Moment of Decision: Kingman City Council to reevaulate face mask proclamation Tuesday
KINGMAN – Just over a month has passed since Kingman City Council voted 5-2 to keep Mayor Jen Miles’ mask proclamation in effect until Tuesday, Oct. 20. Now that the date in question approaches, councilmembers are set to revisit the issue that seems to have divided Kingman.
The original proclamation requiring that persons over the age of 6 wear face coverings when entering places of businesses in Kingman went into effect Wednesday, July 1, and was extended through the month of August. Then in September, the mayor extended the proclamation through 2020, citing the dangers posed by the oncoming flu season combined with the impacts of COVID-19, along with other considerations such as schools reopening.
Those residents who were of the opinion that the mayor’s original proclamation expired after 72 hours per Kingman Municipal Code were less than thrilled about the prospect of a months-long extension of the proclamation. And while others have come to the mayor’s defense thanking her and councilmembers who voted alongside her for doing what they can to curb the spread of the virus and protect the community, some falling into the former group have started a recall effort for the mayor as they believe she has overstepped her authority.
However, the argument that the mayor’s proclamation held no weight due to its purportedly expired status after 72 hours was seemingly put to bed in September. Kingman City Council voted at its Sept. 15 meeting to ratify the proclamation by a vote of 5-2, with Vice Mayor Travis Lingenfelter and Councilwoman Deana Nelson casting the dissenting votes.
But rather than keep the proclamation in place until 2021, council decided to reevaluate its decision after a month.
“We talk every week with the health department, but we also get the daily reports they put out,” Miles explained. “The numbers look really good; I’m so pleased with the low numbers that Kingman is having.”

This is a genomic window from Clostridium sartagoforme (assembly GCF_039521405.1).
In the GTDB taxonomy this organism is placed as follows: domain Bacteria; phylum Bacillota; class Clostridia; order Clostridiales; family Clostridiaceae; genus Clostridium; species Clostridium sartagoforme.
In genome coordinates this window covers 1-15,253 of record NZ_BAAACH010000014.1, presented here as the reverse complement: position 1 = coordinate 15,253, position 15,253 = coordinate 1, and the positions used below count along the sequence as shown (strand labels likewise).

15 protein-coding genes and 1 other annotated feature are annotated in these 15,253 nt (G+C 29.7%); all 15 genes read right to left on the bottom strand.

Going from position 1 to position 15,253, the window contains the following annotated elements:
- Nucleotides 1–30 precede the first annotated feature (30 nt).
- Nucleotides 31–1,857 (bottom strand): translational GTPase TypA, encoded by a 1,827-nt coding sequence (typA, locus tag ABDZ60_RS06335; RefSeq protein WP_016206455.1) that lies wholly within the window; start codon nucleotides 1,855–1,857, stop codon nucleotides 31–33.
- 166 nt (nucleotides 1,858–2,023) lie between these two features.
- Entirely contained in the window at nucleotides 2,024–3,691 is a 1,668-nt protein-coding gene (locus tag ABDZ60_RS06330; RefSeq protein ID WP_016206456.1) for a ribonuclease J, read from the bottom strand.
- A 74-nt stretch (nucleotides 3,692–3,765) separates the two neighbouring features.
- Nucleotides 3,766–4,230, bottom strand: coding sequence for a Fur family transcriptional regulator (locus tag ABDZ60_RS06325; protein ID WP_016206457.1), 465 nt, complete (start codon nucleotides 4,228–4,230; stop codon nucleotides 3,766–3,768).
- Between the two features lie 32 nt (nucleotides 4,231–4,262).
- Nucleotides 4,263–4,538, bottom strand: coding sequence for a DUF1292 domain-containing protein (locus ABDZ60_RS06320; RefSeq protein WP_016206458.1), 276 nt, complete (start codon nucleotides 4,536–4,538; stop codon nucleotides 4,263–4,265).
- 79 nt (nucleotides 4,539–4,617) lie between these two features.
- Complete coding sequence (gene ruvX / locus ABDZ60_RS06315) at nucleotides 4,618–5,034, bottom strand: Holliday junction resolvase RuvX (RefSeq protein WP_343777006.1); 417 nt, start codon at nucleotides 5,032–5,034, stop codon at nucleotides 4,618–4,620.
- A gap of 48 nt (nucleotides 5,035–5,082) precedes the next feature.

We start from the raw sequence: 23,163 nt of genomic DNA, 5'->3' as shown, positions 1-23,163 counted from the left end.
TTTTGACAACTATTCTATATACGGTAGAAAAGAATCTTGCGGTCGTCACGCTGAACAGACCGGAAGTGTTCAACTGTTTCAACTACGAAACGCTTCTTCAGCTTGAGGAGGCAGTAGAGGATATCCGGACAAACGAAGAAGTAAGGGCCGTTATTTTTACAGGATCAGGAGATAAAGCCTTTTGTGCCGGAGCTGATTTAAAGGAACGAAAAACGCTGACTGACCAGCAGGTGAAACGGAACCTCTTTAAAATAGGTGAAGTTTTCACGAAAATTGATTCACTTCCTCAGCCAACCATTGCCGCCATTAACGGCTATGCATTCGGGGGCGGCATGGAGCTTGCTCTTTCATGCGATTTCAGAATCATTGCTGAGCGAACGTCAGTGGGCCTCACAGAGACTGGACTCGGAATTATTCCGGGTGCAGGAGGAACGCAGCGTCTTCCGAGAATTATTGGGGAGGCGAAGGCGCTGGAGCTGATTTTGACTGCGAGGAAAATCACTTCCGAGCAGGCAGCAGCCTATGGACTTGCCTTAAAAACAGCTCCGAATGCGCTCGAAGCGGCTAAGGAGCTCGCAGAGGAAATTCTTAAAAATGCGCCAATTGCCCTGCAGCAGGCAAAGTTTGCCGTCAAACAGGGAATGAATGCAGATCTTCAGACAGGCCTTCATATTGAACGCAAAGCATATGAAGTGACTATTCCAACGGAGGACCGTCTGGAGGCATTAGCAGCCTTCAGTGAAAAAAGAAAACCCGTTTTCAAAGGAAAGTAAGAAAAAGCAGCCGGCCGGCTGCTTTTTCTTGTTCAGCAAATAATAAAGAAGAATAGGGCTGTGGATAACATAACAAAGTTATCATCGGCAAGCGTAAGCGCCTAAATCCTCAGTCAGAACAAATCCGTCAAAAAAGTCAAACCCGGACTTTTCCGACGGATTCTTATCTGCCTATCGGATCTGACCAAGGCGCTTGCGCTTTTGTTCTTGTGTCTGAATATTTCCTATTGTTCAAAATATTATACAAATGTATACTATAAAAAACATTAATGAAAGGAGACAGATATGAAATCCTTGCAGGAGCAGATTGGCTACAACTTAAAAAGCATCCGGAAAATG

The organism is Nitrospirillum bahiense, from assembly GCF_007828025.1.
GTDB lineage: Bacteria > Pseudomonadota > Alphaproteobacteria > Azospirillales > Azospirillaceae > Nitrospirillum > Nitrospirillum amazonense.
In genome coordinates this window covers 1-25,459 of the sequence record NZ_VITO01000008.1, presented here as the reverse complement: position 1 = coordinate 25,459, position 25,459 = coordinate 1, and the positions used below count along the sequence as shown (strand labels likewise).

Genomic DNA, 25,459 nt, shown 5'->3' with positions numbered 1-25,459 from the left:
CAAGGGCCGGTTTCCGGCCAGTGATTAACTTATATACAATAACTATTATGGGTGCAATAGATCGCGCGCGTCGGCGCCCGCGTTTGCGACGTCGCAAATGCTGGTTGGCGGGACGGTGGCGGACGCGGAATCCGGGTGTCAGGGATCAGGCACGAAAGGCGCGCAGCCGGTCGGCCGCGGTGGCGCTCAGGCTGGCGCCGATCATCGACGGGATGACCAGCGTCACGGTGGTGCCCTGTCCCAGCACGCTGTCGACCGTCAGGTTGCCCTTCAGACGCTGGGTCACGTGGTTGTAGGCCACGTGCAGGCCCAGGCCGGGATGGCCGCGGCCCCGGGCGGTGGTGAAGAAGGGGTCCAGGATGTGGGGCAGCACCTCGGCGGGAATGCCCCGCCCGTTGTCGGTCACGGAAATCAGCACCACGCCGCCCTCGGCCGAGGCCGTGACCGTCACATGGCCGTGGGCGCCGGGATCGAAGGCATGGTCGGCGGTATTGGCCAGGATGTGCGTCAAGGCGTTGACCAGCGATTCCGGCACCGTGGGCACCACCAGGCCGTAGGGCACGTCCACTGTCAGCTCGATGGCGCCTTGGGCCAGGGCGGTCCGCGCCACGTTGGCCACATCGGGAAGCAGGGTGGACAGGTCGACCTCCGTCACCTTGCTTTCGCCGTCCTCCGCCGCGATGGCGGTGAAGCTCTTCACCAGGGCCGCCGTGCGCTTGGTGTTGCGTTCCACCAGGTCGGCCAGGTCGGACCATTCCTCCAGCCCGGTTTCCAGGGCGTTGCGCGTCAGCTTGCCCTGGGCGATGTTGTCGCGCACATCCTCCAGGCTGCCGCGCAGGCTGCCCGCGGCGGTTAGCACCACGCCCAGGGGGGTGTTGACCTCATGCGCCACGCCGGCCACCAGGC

There were 13 new cases in the Kingman medical service area between Saturday, Oct. 10 and Friday, Oct. 16. There have been 547 cases reported in the City of Kingman since the beginning of the pandemic.
Still, the mayor said the city hasn’t received any information from health care professionals indicating that people should stop wearing masks.
“Also, we see that the virus does have a tendency to come back in certain areas,” Miles said. “We’ve seen that in parts of this country, we’re seeing that in Europe. And I’m very thankful it shows no signs of it here, but again, I prefer to use discretion as the better part of valor in this.”
Bullhead and Lake Havasu cities have both rescinded their mask mandates, and Miles said she is appreciative that the COVID-19 numbers in those cities are low, and hopes it stays that way. However, she said her position on Kingman’s proclamation will stand. One reason for her decision is the livelihoods of Kingman businesses, she said. Miles noted the benefits of having a “cohesive and consistent policy throughout the city,” that matches the face-covering policies of businesses within the city.
“One other thing I feel really strongly about is my real understanding that wearing masks makes a difference in keeping the numbers low and that helps our businesses stay open,” Miles said. “I would like to see the businesses fully open and staying open, and each one of us can help by doing our part to keep this virus contained.”
While the proclamation’s consideration in September was paired with a number of presentations from health care providers as well as the Mohave County Department of Public Health, Tuesday’s meeting will primarily see councilmembers discuss the issue without additional presentations.
“I think at this point, every person on the council has had plenty of time and opportunity to review data and receive input from the community,” Miles said. “And each person will draw their conclusions based on that. We’ll just see if the majority of council is wanting to keep it or not, and I hope they do.”